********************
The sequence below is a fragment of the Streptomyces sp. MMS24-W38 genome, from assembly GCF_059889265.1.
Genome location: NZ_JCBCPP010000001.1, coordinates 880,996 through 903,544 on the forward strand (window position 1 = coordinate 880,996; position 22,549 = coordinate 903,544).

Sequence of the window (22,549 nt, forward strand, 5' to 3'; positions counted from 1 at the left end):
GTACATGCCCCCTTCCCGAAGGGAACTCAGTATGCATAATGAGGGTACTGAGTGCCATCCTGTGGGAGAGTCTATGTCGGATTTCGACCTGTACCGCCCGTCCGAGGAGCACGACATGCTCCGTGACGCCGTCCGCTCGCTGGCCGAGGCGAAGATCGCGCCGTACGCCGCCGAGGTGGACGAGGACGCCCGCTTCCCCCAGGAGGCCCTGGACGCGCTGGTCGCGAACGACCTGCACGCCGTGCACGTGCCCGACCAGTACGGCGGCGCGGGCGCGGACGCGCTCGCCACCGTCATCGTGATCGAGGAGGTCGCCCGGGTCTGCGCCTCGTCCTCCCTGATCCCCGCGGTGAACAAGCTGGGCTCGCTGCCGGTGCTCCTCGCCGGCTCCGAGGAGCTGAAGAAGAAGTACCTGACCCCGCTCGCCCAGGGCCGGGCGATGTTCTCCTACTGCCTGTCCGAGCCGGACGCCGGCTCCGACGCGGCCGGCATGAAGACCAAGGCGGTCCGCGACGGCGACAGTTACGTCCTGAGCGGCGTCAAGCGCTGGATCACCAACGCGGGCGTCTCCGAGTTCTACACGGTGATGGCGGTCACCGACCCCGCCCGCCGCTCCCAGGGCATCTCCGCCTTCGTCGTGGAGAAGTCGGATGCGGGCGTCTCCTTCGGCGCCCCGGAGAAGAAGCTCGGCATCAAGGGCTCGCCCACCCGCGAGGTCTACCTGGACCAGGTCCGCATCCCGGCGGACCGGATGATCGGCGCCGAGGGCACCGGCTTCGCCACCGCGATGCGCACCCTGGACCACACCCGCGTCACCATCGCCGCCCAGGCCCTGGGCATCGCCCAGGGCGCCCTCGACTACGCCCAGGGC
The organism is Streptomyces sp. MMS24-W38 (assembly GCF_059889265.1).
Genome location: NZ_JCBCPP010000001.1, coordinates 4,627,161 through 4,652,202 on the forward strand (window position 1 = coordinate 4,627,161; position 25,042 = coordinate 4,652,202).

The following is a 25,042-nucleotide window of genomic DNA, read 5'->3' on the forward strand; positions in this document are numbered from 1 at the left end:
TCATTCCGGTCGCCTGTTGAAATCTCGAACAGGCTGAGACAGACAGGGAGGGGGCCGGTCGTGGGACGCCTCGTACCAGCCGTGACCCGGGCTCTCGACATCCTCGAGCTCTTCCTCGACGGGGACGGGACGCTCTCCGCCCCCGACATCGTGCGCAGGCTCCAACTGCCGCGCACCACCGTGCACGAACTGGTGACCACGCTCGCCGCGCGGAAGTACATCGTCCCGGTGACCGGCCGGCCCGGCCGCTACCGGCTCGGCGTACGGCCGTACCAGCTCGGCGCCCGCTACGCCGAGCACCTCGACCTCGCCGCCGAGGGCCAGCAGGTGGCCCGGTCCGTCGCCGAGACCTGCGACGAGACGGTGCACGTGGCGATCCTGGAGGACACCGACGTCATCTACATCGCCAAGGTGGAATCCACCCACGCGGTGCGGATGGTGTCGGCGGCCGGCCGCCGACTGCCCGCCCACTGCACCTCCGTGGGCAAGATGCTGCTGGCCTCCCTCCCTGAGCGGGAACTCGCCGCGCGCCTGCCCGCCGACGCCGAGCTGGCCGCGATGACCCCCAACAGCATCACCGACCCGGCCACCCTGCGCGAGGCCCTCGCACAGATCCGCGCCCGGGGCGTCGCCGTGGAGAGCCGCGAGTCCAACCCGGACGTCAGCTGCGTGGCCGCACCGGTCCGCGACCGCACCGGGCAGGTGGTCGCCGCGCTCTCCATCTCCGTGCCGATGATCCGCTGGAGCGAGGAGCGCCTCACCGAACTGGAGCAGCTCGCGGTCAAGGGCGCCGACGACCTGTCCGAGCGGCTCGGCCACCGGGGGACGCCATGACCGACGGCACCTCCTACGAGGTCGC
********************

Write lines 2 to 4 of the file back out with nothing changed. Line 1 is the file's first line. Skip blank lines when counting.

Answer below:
Genome location: NZ_JCBCPP010000001.1, coordinates 880,996 through 903,544 on the forward strand (window position 1 = coordinate 880,996; position 22,549 = coordinate 903,544).

Sequence of the window (22,549 nt, forward strand, 5' to 3'; positions counted from 1 at the left end):
GTACATGCCCCCTTCCCGAAGGGAACTCAGTATGCATAATGAGGGTACTGAGTGCCATCCTGTGGGAGAGTCTATGTCGGATTTCGACCTGTACCGCCCGTCCGAGGAGCACGACATGCTCCGTGACGCCGTCCGCTCGCTGGCCGAGGCGAAGATCGCGCCGTACGCCGCCGAGGTGGACGAGGACGCCCGCTTCCCCCAGGAGGCCCTGGACGCGCTGGTCGCGAACGACCTGCACGCCGTGCACGTGCCCGACCAGTACGGCGGCGCGGGCGCGGACGCGCTCGCCACCGTCATCGTGATCGAGGAGGTCGCCCGGGTCTGCGCCTCGTCCTCCCTGATCCCCGCGGTGAACAAGCTGGGCTCGCTGCCGGTGCTCCTCGCCGGCTCCGAGGAGCTGAAGAAGAAGTACCTGACCCCGCTCGCCCAGGGCCGGGCGATGTTCTCCTACTGCCTGTCCGAGCCGGACGCCGGCTCCGACGCGGCCGGCATGAAGACCAAGGCGGTCCGCGACGGCGACAGTTACGTCCTGAGCGGCGTCAAGCGCTGGATCACCAACGCGGGCGTCTCCGAGTTCTACACGGTGATGGCGGTCACCGACCCCGCCCGCCGCTCCCAGGGCATCTCCGCCTTCGTCGTGGAGAAGTCGGATGCGGGCGTCTCCTTCGGCGCCCCGGAGAAGAAGCTCGGCATCAAGGGCTCGCCCACCCGCGAGGTCTACCTGGACCAGGTCCGCATCCCGGCGGACCGGATGATCGGCGCCGAGGGCACCGGCTTCGCCACCGCGATGCGCACCCTGGACCACACCCGCGTCACCATCGCCGCCCAGGCCCTGGGCATCGCCCAGGGCGCCCTCGACTACGCCCAGGGC